Lawyers are not the only actors in a courtroom who are using social media at trial.  Courts across the country are grappling with the serious problem of “Internet-tainted” jurors.  In case after case, judges and lawyers have discovered that jurors are doing independent research via cell phone during trials.  Last year in Arkansas, a state court judge allowed a 12.6 million dollar verdict to stand even though a juror sent eight (8) messages via Twitter from his cell phone.

 In another case, a juror decided to seek the wisdom of the masses by holding a Facebook online poll. “I don’t know which way to go, so I’m holding a poll, wrote the democratic juror.”  Upon learning of this misadventure, the juror was dismissed and the case proceeded.

Physicians’ online reputations are being examined with increasing frequency at crucial moments in their professional career.  It is no longerprudent for a physician to fail to monitor his or her online reputation.  “Physicians should carefully monitor their online reputation.  I have seen examples of ex-spouses, past employees, and competitors all posing as disgruntled patients in an online effort to damage a physician’s reputation.  This is a real threat that is not going away,” says Rivera.

In the words of Benjamin Franklin “It takes many good deeds to build a good reputation, and only one bad one to lose it.”

Resource: Physicians + Facebook Marketing - How to do it correctly!

Guest post by Joy Tu of Medical Justice.

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Medical Spa Advertising: Keeping it Legal - PART 2

State and federal regulations centering on medical spa advertising can often be daunting to navigate through.  How can you make sure your ads are within the “legal” realm?   Read on through Part 2 of Medical Spa Advertising - Keeping it Legal. 

Read: Medical Spa Advertising: Keeping it legal Part 1

The ever increasing number of State and Federal laws that can pertain to the use of photographs of patients has triggered a lot of questions from the medical community.  Below are some frequently asked questions and answers from Michael Sacopulos, General Counsel for Medical Justice Services.  Note these are general answers and are not State specific.  You should consult local licensed counsel to address laws, regulations and prohibitions specific to the State in which you practice.

Question #5: What concerns should I have if I want to implement an e-campaign to my database?

Answer: You will not be surprised to learn that there are specific Federal laws related to the use of e-mail campaigns for commercial purposes.  Specifically, the CAN-Spam Act sets forth the Federal requirements for those wishing to promote goods and services by e-mail.   Before you start to send those e-mails, check out the Federal Trade Commission’s website on this act:  

Question #6: What should I know before I start a Facebook account?

Answer: From the legal perspective, information that you place on Facebook is treated exactly the same as information that you would place on your practice’s website.  However, some have found Facebook to have a more intimate feel.  People tend to make statements and do things on Facebook that they might not otherwise do on a typical web page.  We have all read the accounts of individuals losing a job because of some posting on Facebook.  I recommend that you keep two separate Facebook accounts.  You may have one for your practice and one for personal use.  I believe it to be a mistake to mix your personal and professional activities in one Facebook account.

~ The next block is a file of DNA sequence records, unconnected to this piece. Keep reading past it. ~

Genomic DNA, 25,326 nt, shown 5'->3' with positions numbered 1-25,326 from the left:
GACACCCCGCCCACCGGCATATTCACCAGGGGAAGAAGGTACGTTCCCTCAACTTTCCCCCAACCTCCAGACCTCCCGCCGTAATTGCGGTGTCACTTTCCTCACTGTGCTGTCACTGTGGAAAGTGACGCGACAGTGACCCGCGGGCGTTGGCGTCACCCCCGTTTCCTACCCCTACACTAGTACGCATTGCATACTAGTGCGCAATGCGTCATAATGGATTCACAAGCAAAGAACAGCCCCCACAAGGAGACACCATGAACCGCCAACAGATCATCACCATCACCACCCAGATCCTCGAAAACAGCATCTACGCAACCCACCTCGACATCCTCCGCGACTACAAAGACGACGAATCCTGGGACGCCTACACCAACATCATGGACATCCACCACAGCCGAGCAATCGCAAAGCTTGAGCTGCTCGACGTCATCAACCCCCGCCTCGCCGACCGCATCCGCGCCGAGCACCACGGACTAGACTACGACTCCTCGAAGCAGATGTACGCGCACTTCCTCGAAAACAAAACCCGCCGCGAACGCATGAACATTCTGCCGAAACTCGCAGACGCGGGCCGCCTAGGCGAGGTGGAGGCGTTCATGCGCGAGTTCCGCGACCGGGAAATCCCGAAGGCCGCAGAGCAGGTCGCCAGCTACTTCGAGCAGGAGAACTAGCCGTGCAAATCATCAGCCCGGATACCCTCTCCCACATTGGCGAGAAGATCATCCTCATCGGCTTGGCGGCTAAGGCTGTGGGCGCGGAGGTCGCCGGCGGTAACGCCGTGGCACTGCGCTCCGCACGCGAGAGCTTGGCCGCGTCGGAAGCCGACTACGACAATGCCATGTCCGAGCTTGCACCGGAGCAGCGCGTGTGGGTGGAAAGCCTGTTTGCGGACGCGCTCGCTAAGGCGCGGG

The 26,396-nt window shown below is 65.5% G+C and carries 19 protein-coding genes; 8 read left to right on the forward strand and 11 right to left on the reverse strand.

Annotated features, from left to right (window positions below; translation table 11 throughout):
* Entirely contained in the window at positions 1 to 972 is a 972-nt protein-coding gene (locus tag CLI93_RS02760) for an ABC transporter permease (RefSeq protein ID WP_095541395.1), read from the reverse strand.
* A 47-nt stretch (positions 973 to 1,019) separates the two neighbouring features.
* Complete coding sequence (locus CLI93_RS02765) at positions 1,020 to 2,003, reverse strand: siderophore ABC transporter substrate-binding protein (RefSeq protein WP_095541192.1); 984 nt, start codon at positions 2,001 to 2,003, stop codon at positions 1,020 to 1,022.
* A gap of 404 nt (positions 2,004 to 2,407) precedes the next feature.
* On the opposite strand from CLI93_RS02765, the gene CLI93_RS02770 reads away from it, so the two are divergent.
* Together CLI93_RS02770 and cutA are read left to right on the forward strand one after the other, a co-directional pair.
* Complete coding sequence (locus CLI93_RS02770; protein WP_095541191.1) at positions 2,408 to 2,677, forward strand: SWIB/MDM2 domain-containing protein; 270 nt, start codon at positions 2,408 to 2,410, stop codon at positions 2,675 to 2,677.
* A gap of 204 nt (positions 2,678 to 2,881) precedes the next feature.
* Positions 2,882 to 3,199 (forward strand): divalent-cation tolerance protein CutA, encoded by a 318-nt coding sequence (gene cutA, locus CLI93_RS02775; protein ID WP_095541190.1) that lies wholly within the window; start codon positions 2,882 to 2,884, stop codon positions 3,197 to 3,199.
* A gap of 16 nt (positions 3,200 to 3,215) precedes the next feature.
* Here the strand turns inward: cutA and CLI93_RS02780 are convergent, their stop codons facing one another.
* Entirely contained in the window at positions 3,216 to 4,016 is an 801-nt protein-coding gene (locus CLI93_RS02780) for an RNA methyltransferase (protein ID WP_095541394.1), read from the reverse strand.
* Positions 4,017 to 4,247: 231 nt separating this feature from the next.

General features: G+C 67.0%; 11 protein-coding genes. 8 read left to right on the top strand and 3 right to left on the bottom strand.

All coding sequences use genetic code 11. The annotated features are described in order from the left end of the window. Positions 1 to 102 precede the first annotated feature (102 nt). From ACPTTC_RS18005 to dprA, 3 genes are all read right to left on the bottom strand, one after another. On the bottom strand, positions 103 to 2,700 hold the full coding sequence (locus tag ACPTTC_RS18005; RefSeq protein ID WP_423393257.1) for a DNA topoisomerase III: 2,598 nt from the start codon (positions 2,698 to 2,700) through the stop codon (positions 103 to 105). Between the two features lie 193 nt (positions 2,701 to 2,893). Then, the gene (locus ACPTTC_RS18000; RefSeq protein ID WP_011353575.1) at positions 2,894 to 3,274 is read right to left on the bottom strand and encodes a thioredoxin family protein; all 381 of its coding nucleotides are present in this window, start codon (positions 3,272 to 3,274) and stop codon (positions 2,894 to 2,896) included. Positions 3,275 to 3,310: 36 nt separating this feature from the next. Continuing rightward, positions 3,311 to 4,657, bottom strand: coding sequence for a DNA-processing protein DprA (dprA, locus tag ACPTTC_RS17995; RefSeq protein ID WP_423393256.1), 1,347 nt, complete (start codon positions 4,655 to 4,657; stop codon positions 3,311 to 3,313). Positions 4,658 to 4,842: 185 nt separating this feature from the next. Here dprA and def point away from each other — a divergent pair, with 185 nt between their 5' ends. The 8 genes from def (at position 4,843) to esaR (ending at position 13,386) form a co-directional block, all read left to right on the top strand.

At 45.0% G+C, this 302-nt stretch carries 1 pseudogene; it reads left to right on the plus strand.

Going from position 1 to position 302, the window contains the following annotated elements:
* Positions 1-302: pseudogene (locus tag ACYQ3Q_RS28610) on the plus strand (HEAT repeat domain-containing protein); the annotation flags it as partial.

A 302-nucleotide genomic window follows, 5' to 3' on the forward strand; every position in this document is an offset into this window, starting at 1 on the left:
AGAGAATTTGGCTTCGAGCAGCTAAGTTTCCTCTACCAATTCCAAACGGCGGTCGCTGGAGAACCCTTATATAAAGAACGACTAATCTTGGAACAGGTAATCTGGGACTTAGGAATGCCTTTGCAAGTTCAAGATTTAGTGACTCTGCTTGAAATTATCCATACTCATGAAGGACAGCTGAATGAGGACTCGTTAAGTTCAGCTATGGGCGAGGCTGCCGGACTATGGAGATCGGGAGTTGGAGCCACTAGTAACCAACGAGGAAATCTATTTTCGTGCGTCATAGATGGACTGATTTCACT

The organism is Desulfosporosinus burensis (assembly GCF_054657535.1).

Question #7: Can I give a referral patient a gift card to use towards services?

Answer: Yes.  Few problems arise from giving a gift card or a discount to a patient that has been referred to your practice.  It is more difficult to compensate patients for the promotion of your practice.  As we discussed above, should you wish to compensate a patient for the use of his or her before and after photographs on your website, this fact must be disclosed. 

Question #8: If all these are legal requirements, why don’t more doctors get prosecuted?

Answer: This sounds like a practical question from a risk taker.  The answer to this question rests in the limited resources for enforcement.  Most people driving above the speed limit don’t receive a ticket, but it is clearly a possibility every time someone exceeds the speed limit.  One more word of caution: The penalties for violating some of the rules and regulations described above can be quite harsh.  Your smartest move is to try to comply with all rules and regulations regarding online advertising.                 

One final word of caution about online advertising and the use of patient images…Many professional societies have ethical guidelines that members are to follow when advertising.  These guidelines may be stricter than State or Federal laws.  The AAFPRS has some well reasoned guidelines that should be known by members prior to initiating an advertising campaign.  Members of the ACS should consult that society’s Code of Professional Conduct which can be found at The AMA has an extensive document entitled “Principles Governing Advertising in Publications of the American Medical Association” which provides guidance.  This document can be found at http:/ .